Monday, March 9, 2009
Forever Open, Clear, and Free
One week from today, I'll begin the Lake Trek. This first segment stretches 70 miles from Chicago, Illinois to New Buffalo, Michigan. This is the most diverse segment of the trek, traversing three states with portions ranging from the extremes of a major metropolitan city (Chicago), to major tracts of industry (including the defunct U.S. Steel's South Works facility and the recently expanded Amoco refinery installations), to the miles of the Indiana Dunes National Lakeshore.
Chicago is my favorite big city. Part of the reason is that it is on Lake Michigan, but it is even more appealing because the city has preserved its relationship with the lake. Twenty-four miles of Chicago's thirty miles of shoreline has been preserved for parks, beaches, museums, and other public spaces. In addition to this, Chicago has recently reclaimed even more land for public use. The grand, art-filled Millennium Park (pictured above) is largely land that used to be a train yard. And this park transitions into Grant Park which stretches to the lake.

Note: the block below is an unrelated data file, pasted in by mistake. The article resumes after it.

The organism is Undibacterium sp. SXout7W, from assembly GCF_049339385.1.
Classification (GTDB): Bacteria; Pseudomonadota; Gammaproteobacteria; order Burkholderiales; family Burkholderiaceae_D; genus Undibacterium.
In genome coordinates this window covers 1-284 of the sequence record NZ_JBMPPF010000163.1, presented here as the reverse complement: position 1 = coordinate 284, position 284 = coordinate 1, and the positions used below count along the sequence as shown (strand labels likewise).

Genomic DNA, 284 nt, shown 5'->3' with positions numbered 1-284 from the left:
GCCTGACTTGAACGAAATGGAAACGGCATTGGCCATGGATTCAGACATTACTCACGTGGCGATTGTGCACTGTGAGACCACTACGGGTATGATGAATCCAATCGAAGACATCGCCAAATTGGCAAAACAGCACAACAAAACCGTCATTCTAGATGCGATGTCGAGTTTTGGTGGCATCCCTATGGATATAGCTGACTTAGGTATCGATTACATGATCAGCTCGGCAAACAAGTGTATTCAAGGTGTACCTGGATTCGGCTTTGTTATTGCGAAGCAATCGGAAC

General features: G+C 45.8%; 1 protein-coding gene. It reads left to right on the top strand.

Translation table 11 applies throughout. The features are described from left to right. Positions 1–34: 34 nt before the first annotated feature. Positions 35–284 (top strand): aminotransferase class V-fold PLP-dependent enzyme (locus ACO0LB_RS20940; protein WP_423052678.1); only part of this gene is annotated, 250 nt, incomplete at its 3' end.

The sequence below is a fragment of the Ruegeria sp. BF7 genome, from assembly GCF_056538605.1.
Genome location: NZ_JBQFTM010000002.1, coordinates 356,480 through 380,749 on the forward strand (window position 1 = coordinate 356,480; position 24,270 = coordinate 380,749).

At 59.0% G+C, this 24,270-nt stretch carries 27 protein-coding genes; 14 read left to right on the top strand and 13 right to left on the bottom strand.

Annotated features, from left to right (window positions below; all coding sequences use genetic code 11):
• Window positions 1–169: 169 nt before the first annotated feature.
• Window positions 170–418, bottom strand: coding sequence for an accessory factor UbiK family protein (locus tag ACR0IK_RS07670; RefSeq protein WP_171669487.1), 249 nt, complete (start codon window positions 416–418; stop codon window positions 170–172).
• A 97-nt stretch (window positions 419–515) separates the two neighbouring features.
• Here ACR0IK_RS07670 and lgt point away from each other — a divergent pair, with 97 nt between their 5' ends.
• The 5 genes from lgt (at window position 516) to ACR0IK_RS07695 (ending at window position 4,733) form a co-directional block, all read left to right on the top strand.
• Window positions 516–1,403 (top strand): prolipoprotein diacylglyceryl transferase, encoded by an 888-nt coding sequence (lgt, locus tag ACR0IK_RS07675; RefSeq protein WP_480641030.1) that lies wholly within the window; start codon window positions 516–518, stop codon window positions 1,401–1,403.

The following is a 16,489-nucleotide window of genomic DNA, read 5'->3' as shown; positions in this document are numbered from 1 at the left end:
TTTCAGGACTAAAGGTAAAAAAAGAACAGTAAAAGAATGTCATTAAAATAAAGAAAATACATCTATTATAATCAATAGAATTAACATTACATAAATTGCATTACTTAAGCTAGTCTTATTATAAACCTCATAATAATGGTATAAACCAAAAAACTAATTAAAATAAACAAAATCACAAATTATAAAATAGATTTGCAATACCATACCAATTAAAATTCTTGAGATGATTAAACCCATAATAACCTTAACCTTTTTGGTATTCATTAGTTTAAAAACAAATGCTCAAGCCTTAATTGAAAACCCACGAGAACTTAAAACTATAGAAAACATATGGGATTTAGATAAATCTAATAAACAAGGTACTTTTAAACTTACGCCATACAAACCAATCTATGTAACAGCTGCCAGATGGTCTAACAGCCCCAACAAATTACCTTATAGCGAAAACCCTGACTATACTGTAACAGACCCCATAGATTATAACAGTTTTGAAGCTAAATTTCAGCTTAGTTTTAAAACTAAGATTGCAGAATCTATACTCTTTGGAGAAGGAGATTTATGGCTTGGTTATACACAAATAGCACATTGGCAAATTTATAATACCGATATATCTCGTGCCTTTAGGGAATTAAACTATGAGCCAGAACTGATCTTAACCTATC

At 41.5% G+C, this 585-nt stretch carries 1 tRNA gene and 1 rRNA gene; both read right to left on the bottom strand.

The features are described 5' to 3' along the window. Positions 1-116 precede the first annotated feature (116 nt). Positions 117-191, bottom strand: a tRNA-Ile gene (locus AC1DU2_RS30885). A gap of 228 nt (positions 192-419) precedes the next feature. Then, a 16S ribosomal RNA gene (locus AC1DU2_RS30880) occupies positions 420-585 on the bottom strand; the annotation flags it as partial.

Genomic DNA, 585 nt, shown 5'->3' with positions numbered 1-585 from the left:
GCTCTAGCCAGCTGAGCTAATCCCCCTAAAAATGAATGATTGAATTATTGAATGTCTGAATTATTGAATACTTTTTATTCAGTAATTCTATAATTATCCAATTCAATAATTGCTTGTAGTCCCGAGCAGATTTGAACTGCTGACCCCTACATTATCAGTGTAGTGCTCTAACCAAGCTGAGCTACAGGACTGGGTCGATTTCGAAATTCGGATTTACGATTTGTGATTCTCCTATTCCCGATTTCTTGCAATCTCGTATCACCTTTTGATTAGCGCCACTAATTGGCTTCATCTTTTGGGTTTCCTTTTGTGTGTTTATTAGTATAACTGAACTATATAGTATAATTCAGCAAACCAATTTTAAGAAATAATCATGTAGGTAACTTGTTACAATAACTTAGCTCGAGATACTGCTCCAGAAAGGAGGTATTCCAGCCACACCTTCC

Lois Wille wrote a fantastic book about the history of Chicago called Forever Open, Clear, and Free. She chronicles the struggle to preserve the lake front for the people of the city. The fourth section in Blair Kamin's book, Why Architecture Matters, contains his essays on the lake front. He critiques the current situation and calls for a more cohesive plan (and more money) to unify, improve, and protect Chicago's relationship with the lake.
Industry has been part of the lake for a long time. The Amoco facility has been there for over 100 years. The steel plants even longer. We may not like these stretches of industry, but as long as we drive cars made of steel and fuel them with gasoline, we will need them. It is important that the relationship between industry and the lake is is symbiotic and not detrimental to the lake. Tens of millions of people get their drinking water from Lake Michigan, many more enjoy the shoreline or waters every year.
It will be strange to step out of the industry-scape onto the dunes of the over twenty miles of the Indiana Dunes National Lakeshore. This stretch of park was set aside in 1966 and is an area of great biodiversity. Two years ago, I climbed Mount Baldy (over 100 feet high) with my brother, Phil. It may not sound like it's that high, but it's incredibly steep and for every five steps up, you slide back four. When we got to the top, I looked at Phil. He was a very strange shade of intense red and he was gasping. He looked at me and said, "Did you bring me here to DIE?" We laugh about it now. Well, actually, I laughed about it then!
I will try to post to the blog whenever possible along the trek and I'll be taking many notes for my book, A 1,000 Mile Walk on the Beach. Thanks for following this blog, and don't forget to click on the hat in the side bar to sign up for more updates. I'll also give away a hat or t-shirt at the end of each segment to someone who has signed up.